The stories give a revealing insight into the practices of Zimbabwean Rastas.  For instance, they all seem closely aligned to the Ethiopian Orthodox Church and Ethiopian way of life and worship.  They wear Ethiopian whites, rather than the modern Western clothes other Zimabweans do.  In each story the characters have a church or meeting place where they gather for Sabbath services conducted in Amharic, and many of them seem to speak and read Amharic.

“Attendance for the daily services was mostly the women and proprietors of businesses at the Rasta shopping center.  At this time, as the Cantors chanted the appropriate offerings within their Qene Mehelet area of the Beta Rastafarian, about ten worshippers stood in the Keddist.  Each was in their own world, eyes closed, lips moving rapidly, bodies swaying.  Frankincense hung in thick puffs in the air.”

One story is set in a recording studio, in another a poor Rasta returns a stolen laptop computer, and yet another is about parents dealing with a school where teachers and students make their dreadlocksed Rasta children unwelcome. 
“There was a reading passage in the sixth grade text book, describing the Rastafarian culture as foreign and decadent, something that Bob Marley had brought to Zimbabwe, warning kids against adopting it.  ‘Those kids are making the others uncomfortable,’ Mrs. Makoni said.  ‘Look at them.  We used to have a uniform here that we could be proud of. But look at her, with that beret on she looks like a band member at Reggae Sunsplash.  And if she took it off, we have some sort of witch doctor! She’s freaking the kids out!”

A sad story concerns a Rasta reggae musician dying of AIDS, who returns to find the healer woman his mother took him as a teenager, who used a rusty, AIDS-infected razor to cut tribal marks on him.

One beautiful story is about a couple whose wife is told she has cancer just as she learns she is pregnant with their third child.  Given the choice of abortion to begin chemotherapy, she holds fast to her Rastafari faith and refuses that option even though she may die.  Their Rasta priest (a university student named, incidentally Abba Yesehaq), prays with incense over her hospital bed and when she returns home she sends up prayers to the Virgin Mary.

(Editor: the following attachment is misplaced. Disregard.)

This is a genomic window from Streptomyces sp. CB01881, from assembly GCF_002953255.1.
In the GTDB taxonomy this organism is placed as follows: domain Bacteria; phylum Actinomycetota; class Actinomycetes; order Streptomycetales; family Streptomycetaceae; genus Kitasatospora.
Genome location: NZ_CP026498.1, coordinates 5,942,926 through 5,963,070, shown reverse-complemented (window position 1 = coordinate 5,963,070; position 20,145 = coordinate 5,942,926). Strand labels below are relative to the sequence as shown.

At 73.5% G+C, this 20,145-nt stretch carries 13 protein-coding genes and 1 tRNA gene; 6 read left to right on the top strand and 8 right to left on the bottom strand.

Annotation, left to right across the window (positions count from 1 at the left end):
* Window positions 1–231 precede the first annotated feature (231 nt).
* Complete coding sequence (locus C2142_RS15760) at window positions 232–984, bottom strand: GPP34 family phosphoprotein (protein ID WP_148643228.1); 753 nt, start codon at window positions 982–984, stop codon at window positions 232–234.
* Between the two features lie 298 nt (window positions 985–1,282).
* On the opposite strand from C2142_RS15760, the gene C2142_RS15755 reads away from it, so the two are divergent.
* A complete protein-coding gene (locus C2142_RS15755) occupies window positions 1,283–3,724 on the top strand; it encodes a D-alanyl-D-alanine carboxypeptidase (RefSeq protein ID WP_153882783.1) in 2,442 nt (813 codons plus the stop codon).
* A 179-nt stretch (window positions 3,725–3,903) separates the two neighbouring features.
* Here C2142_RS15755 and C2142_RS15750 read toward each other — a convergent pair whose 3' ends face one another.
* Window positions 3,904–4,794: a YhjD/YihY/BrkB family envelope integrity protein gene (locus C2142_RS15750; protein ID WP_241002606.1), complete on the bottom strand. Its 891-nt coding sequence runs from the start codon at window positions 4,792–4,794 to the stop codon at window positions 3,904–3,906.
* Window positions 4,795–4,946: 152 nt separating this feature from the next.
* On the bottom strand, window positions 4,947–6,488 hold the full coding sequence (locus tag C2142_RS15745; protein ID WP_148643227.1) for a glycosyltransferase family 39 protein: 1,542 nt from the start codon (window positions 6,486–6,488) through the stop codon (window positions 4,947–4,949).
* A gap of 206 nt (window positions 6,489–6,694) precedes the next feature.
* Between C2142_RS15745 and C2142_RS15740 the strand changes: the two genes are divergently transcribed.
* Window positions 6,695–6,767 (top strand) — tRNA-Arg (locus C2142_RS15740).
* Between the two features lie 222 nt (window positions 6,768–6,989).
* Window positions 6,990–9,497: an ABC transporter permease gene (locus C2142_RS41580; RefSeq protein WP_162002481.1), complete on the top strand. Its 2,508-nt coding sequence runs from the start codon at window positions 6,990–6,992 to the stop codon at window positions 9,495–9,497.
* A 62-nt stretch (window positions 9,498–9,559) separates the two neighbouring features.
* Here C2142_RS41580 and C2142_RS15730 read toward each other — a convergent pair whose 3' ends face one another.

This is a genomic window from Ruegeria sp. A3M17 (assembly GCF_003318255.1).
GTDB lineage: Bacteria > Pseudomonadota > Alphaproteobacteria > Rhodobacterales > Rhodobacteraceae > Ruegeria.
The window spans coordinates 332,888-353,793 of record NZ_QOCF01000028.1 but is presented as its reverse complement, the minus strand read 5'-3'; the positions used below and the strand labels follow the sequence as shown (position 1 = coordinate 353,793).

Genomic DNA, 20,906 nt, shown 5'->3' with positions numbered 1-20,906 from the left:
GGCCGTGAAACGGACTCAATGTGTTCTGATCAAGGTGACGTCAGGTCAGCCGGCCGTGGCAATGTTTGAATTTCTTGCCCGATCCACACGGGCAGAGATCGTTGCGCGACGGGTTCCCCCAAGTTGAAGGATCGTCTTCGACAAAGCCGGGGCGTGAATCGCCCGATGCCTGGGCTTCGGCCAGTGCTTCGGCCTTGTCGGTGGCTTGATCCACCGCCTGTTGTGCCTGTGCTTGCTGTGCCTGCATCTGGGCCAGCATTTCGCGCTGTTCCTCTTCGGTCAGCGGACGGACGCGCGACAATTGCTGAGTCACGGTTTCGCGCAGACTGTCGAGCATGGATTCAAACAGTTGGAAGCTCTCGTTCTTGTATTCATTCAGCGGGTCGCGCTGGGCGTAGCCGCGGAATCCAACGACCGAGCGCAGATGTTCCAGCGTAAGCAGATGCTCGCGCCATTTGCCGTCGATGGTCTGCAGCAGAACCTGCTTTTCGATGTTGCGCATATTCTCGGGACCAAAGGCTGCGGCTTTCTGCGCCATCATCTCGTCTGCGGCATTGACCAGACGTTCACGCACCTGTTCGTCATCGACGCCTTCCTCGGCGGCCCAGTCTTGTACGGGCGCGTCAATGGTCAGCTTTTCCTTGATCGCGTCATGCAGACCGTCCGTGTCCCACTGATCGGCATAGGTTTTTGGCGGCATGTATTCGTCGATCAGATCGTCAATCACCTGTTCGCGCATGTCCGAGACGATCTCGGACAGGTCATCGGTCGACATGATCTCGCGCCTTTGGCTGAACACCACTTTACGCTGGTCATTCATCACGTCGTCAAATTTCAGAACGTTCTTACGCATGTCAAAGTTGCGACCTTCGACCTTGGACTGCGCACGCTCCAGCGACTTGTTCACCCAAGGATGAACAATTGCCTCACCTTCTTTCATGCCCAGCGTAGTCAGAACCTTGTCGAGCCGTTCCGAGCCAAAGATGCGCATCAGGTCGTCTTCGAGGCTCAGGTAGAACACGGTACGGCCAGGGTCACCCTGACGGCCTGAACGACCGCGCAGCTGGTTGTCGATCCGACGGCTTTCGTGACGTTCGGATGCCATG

“Sister Deborah had brought from Ethiopia hymns to the Blessed Virgin, and a copy of an ancient manuscript about the Miracles of Maryam.  The whole thing about the Virgin was something the Rastafarian elders were yet to sit down and define.  It did not strike the right chord with us, it was too reminiscent of the Catholic Church.  Yet it was part of the Ethiopian Orthodox tradition. And did not the women appeal to the Blessed Virgin when the Princess Yeshimebet Ali, wife of Ras Makonnen Wolde Mika’el was in labour on that 23rd day of July in the year 1892.  Nine times the Princess had stillbirths.  Then, this one time, the Virgin had interceded and Princess Yeshimebet had delivered the infant Tafari, later Emperor Haile Selassie.  She died two years later in childbirth.”

Passages like these show that Zimbabwean Rastafarianism has benefited from the country’s proximity to Ethiopia, causing them to preserve much of the faith’s original focus on Ethiopia and the links between Ethiopia’s ancient history, Church and Emperor. The mother-to-be, incidentally, finds that her cancer has magically disappeared.

‘THE MAN WHO TURNED INTO A RASTAFARIAN’ is an extremely interesting book, the kind of book you wish had not finished when you turn the back cover.  I recommend it highly to all who love good stories, and especially to Rastafarians.


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About the Author:

Barbara Blake-Hannah is a Jamaican author, film maker, journalist and cultural consultant. A former Independent Senator in the Jamaican Parliament (1984-87), she has worked in Britain, where in 1968 she became the UK’s first Black TV journalist and in Jamaica, where she is best known as a writer and radio/television broadcaster on cultural and social issues. She is the author of Rastafari: A New Creation, Joseph: a Reggae/Rasta Fable- both acclaimed works of Rastafarian Literature- and most recently, The First School: A Home Schooling Guide to Early Childhood Education and Growing Out. She also runs the annual Reggae Film Festival.